Liz Cheney plans to go national
Allies of Rep. Liz Cheney (R-Wyo.) tell Axios that after last night's primary loss, they expect her to start a super PAC — which would attract lots of wealthy, anti-Trump Republican donors.
Why it matters: Forming a national group would signal a run in the '24 GOP primaries, giving a real voice to anti-Trump Republicans.
Driving the news: It sure looked like a presidential-campaign stage when Cheney — vice chair of the House Jan. 6 committee — conceded Wednesday night in Jackson, Wyo. She immediately teased a '24 presidential run.
- "[O]ur work is far from over," she began.
- "The great and original champion of our party, Abraham Lincoln, was defeated in elections for the Senate and the House before he won the most important election of all," she added.
- "Lincoln ultimately prevailed, he saved our Union and he defined our obligation as Americans for all of history."
- "Two years ago," the third-term congresswoman said, "I won this primary with 73 percent of the vote. I could easily have done the same again. The path was clear, but it would have required that I go along with President Trump's lie about the 2020 election. ... That was a path I could not and would not take."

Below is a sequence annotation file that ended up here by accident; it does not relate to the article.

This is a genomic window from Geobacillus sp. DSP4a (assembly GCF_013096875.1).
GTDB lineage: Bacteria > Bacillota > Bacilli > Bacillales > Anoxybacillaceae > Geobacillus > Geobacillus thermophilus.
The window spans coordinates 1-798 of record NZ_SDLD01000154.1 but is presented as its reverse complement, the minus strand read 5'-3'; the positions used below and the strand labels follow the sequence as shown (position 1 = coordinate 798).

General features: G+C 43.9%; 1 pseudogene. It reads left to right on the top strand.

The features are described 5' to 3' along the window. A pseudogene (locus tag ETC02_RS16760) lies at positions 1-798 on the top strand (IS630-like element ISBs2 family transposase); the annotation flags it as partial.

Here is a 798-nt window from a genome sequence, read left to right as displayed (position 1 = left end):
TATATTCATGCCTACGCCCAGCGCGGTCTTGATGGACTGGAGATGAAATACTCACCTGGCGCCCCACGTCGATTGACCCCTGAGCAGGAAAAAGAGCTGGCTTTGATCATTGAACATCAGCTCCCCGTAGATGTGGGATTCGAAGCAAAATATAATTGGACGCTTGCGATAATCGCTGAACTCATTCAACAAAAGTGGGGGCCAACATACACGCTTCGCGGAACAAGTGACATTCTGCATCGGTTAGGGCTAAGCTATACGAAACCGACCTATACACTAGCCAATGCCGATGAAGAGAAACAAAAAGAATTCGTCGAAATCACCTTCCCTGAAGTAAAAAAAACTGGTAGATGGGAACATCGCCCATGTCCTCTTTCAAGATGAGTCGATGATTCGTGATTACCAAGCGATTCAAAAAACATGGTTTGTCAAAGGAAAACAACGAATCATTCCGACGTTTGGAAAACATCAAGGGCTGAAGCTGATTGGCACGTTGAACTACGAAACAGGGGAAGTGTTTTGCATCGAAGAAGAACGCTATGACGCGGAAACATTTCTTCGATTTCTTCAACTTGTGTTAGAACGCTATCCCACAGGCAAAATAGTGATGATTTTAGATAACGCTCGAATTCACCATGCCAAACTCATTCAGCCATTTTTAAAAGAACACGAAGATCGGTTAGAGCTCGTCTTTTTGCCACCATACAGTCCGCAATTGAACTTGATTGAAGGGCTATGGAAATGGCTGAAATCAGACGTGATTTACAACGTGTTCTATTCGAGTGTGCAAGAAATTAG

Cheney on Wednesday morning said on NBC's "Today" show that running in 2024 is "something I'm thinking about," and it's a decision she will make "in the coming months."
- "We have a tremendous amount of work to do, I think it could take several election cycles," she added.
- "Donald Trump has betrayed Republican voters. He's lied to them, those who support him have lied to them and they're using people's patriotism against them, they're preying on people's patriotism," she said.
- Four are retiring. Reps. Dan Newhouse (Wash.) and David Valadao (Calif.) won their primaries. Valadao faces a highly competitive general election.